Appeasing Saied 

Qatar's Emir Tamim bin Hamad Al Thani called Tunisian President Kais Saied on Monday amid protests against his government. The UGTT, the country's largest trade union, had taken to the streets on Sunday over Saied's failure to curb the pressing economic crisis and the visible rollback of civil rights. The demonstration coincided with a campaign of arrests against opposition figures, particularly activists and former politicians from the Islamist Ennahda party, a movement inspired by the Muslim Brotherhood and linked to Turkish and Qatari interests.

The Amiri Diwan, the administrative office of the Qatari emir, said in a terse statement that the two leaders "discussed bilateral ties and developments in the region", without providing further details. Hours before the telephone conversation, Saied had received the Qatari deputy foreign minister for regional affairs, Mohammed Al Khulaifi, at the presidential palace. Doha has not openly taken a position on the political crisis in Tunisia following Saied's self-coup in July 2021, but has limited itself to calling for dialogue between the parties. 

Al Thani, however, has personally pledged to Saied to inject funds into Tunisia's impoverished state coffers. "Our country is ready to give a new impetus to exchange, investment and partnership relations with Qatar, especially through the implementation of bilateral agreements, as well as the finalisation of investment and development projects in Tunisia in sectors of mutual interest," the Tunisian presidency responded. After France, Qatar is the second largest investor in Tunisia, particularly in the real estate, infrastructure, tourism, financing, media and petrochemical sectors, among others. 

Qatar seems to have forgotten about Ennahda. Saied's recent wave of arrests of several former cadres of the Islamist formation has not even led to a firm condemnation by Doha, quite the contrary. More perks for an authoritarian leader who has focused his political action on the persecution of corruption and political Islamism in the country, which has historically represented the so-called Renaissance party. Although the Qatari press blames the president for the raid on the offices of the Al Jazeera radio station, owned by the Al Thani family, by his Tunisian security forces in July 2021, days after Saied's coup d'état.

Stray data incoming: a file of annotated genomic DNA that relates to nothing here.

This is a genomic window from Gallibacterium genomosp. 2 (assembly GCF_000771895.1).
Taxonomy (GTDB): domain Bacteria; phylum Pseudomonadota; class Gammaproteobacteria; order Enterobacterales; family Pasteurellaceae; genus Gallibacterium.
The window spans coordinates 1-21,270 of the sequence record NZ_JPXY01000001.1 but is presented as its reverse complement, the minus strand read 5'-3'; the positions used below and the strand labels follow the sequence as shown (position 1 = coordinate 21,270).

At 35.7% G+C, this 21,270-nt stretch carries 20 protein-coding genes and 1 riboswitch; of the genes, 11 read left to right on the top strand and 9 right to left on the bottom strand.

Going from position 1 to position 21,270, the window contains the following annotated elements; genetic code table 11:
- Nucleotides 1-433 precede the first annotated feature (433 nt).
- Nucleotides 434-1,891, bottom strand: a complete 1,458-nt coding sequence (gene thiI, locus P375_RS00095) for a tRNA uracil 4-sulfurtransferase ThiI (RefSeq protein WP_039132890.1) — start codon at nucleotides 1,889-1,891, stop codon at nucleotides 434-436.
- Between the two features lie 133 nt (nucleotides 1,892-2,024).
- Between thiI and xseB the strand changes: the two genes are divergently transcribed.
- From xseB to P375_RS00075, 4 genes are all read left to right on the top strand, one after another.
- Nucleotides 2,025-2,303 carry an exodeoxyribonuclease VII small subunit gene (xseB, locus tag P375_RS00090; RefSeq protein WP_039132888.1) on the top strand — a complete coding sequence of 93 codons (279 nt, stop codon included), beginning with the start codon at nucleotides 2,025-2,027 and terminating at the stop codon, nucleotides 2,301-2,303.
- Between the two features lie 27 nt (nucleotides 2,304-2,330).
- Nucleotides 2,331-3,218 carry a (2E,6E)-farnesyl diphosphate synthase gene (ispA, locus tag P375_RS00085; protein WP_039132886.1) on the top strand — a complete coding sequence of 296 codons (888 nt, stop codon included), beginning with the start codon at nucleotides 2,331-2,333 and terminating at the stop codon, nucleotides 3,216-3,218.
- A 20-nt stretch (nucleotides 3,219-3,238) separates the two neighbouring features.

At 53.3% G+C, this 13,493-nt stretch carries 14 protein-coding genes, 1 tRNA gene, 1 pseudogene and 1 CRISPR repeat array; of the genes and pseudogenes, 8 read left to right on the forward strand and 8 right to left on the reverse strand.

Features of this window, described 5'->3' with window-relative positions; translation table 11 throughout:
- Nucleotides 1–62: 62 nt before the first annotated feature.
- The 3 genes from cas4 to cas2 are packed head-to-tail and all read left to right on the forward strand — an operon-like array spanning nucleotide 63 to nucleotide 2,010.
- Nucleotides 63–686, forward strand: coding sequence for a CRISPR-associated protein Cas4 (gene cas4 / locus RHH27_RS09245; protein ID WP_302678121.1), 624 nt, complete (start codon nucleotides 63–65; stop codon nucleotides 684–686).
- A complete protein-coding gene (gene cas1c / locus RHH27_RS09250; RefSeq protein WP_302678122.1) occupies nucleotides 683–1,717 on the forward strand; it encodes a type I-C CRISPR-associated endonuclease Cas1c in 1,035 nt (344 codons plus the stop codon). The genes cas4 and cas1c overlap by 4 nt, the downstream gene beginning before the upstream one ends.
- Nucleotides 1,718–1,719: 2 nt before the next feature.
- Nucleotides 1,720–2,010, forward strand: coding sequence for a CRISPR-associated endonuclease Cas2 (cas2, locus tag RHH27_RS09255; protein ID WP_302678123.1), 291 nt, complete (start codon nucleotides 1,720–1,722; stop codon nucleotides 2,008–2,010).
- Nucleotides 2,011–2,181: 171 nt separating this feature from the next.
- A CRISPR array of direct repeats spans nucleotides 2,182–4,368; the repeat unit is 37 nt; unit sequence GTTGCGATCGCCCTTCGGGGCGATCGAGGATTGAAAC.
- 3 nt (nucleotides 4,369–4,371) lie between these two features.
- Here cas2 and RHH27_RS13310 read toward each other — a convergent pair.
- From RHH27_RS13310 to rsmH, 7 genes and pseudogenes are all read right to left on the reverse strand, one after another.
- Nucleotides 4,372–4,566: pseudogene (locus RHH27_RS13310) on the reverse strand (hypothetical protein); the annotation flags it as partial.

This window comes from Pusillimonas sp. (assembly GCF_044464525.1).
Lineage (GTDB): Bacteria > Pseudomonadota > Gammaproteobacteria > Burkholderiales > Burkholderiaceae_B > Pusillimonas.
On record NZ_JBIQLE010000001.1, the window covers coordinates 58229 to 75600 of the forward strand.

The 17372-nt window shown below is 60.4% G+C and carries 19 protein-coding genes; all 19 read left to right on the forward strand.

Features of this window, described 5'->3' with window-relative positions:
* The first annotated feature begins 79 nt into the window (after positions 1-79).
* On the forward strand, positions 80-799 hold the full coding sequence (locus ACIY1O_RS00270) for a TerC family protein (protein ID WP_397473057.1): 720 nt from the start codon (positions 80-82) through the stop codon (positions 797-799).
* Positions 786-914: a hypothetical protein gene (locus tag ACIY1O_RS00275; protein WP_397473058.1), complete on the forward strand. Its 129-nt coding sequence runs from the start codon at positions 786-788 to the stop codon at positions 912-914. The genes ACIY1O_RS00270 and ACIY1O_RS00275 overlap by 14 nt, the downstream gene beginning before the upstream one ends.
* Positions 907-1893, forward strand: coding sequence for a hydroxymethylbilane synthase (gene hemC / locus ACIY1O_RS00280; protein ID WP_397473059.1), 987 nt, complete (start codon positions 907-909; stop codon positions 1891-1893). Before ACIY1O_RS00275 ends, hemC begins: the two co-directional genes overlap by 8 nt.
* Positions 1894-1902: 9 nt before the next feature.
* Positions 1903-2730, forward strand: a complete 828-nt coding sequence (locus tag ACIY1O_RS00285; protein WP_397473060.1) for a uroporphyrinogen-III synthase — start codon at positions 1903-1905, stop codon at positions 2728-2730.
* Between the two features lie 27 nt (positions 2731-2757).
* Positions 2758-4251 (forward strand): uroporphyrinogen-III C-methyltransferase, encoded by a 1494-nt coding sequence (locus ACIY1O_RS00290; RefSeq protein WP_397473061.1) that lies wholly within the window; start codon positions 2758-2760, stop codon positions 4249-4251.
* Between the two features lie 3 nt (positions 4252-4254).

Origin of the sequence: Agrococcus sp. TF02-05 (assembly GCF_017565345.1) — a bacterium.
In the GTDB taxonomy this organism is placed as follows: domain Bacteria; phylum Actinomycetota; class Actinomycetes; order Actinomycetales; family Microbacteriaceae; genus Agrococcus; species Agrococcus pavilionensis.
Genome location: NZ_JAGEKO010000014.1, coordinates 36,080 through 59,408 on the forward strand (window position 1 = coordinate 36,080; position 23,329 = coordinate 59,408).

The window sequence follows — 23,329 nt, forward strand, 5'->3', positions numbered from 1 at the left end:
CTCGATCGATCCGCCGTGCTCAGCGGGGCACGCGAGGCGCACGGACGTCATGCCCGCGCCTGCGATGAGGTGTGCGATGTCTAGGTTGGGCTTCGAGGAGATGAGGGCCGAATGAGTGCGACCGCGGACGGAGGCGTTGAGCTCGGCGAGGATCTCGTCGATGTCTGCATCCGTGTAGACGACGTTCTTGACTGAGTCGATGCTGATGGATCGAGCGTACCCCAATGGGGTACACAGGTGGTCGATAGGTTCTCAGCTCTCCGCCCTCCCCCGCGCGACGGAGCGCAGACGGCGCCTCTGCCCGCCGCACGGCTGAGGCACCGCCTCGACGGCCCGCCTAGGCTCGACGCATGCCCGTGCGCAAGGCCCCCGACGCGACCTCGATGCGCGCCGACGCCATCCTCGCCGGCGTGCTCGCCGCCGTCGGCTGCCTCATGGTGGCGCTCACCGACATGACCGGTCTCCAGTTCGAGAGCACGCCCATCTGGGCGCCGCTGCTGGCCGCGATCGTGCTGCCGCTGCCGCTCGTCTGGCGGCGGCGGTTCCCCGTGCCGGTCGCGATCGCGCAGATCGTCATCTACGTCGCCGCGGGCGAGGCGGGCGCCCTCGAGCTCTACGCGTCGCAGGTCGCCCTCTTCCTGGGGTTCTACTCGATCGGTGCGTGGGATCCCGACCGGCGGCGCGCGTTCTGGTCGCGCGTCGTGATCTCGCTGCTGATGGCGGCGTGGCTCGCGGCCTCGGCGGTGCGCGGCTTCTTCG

Kais Saied Qatar

Qatar appears to be replicating in Tunisia the same modus operandi it has followed in Egypt, where it has shown no intention of resolving the delicate situation of the Muslim Brotherhood following diplomatic reconciliation with Cairo. Doha's appeasement technique on President Abdel Fattah El Sisi has not forced any progress along these lines. Moreover, the Muslim Brotherhood is at its weakest point in decades. And Qatari investment has been steadily increasing in recent months. 

The Western Sahara dossier 

The Sahara dossier conditions Qatar's relations with Morocco and Algeria. Doha's ambassador to the United Nations, Abdulrahman bin Abdulaziz Al Thani, in October qualified his support for Rabat's proposal for autonomy under Moroccan sovereignty, which he described as "an objective basis for any realistic and sustainable solution to this problem". Thus, despite the retreat of political Islamism in Morocco following the September 2021 elections, in which the Justice and Development Party (PJD) lost more than a hundred seats and the leadership of the government, Qatar has maintained the volume of investments in the country.